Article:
The Limoniidae are a large group of small-to-medium sized Crane Flies, Tipuloidea, with coloured or patterned wings, which are sometimes shortened or otherwise reduced. There are over 11 000 extant species within the family Limoniidae, divided into four subfamilies, the Chioneinae, Dactylolabinae, Limnophilinae and Limoniinae, with phylogenetic analyses suggesting that the Dactylolabinae are likely to be the oldest group. All members of the subfamily Dactylolabinae are currently placed within a single genus, Dactylolabis, with living members divided into four subgenera, Bothrophorus, Coenolabis, Dactylolabis and Eudactylolabis. Of these subgenera only Dactylolabis has a fossil record, being known from Eocene Baltic Amber, with four extinct subgenera, Aurolabis, Eobothrophorus, Eolabis and Idiolabis also used to describe Baltic Amber species.
In a paper published in the journal Palaeontologica Electronica in January 2015, Iwona Kania of the Department of Environmental Biology at Rzeszów University and Wiesław Krzemiński of the Institute of Systematic and Evolution of Animals at the Polish Academy of Sciences describe a new species of Dactylolabis from Eocene Baltic Amber.
The new species is placed in the subgenus Idiolabis and given the specific name ryszardi, in honour of Ryszard Szadziewski, an expert on fossil and living flies. Dactylolabis (Idiolabis) ryszardi i described from a single male specimen 7.3 mm in length, with 9.76 mm wings.
Dactylolabis (Idiolabis) ryszardi, male specimen in lateral view. Kania & Krzemiński (2015).
The long-lived status of the subgenus Dactylolabis (Dactylolabis), with all other described subgenera being either modern or Eocene, has recently been questioned. A phylogenetic analysis carried out by Kania and Krzemiński suggests that all the described subgenera are indeed discreet evolutionary lineages (although some of the Eocene subgenera contain only a single species), though the Eocene and modern members of Dactylolabis (Dactylolabis) are not particularly closely related.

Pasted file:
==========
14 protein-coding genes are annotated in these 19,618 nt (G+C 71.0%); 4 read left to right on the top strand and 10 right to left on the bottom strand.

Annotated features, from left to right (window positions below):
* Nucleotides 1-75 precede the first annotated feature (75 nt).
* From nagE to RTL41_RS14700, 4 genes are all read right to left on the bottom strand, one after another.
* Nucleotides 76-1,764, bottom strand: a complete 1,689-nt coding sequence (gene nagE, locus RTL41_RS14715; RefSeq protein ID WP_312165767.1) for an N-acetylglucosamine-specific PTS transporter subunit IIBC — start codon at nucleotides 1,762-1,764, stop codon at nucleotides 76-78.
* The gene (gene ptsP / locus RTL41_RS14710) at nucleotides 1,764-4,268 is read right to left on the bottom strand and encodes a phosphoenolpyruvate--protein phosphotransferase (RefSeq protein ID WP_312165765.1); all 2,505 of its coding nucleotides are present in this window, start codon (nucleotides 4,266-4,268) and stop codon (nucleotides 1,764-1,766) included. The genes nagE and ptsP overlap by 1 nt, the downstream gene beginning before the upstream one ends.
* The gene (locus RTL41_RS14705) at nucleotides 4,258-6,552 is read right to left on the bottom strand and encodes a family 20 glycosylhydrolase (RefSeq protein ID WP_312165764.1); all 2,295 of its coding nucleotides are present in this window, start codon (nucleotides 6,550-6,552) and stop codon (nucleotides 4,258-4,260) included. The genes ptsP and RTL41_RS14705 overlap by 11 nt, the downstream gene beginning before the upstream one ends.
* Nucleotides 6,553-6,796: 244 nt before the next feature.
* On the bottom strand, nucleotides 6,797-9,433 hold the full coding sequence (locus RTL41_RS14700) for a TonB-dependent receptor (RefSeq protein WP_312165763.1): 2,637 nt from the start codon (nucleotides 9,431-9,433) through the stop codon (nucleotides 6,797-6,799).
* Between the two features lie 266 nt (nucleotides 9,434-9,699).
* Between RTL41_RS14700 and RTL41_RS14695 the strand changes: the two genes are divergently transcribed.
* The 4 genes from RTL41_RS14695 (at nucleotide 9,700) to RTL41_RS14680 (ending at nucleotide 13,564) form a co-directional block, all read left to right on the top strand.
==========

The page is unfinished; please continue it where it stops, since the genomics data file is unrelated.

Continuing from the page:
Kania and Krzemiński observe that while the Eocene forests of Fennoscandia, which produced the Baltic Amber, were a warm-forest environment with little seasonal variation, similar to forests found closer to the equator today, these forests covered a vast geographical range, extending a long way north-to-south and also containing a wide range of altitudinal variation. This suggests that these forests would have had a high number of different environments within them, as is the case with modern tropical forests, but that this ecological variation is hidden somewhat by the nature of the Baltic Amber deposits, which contain river-transported material carried from many different areas by the action of vast ancient waterways.
Modern members of the subgenus Dactylolabis (Dactylolabis) are widely distributed, and have are tolerant of a broad range of environments, while the other modern subgenera of Dactylolabis are much more limited, with more specialized environmental requirements. Kania and Krzemiński suggest that the same may have been the case in the Eocene, with subsequent environmental change wiping out the more specialized groups while the more tolerant Dactylolabis (Dactylolabis) survived. This scenario makes it highly likely that Dactylolabis (Dactylolabis) is in fact polyphyletic as well as morphologically conservative, with more specialized forms repeatedly arising from within this subgenus
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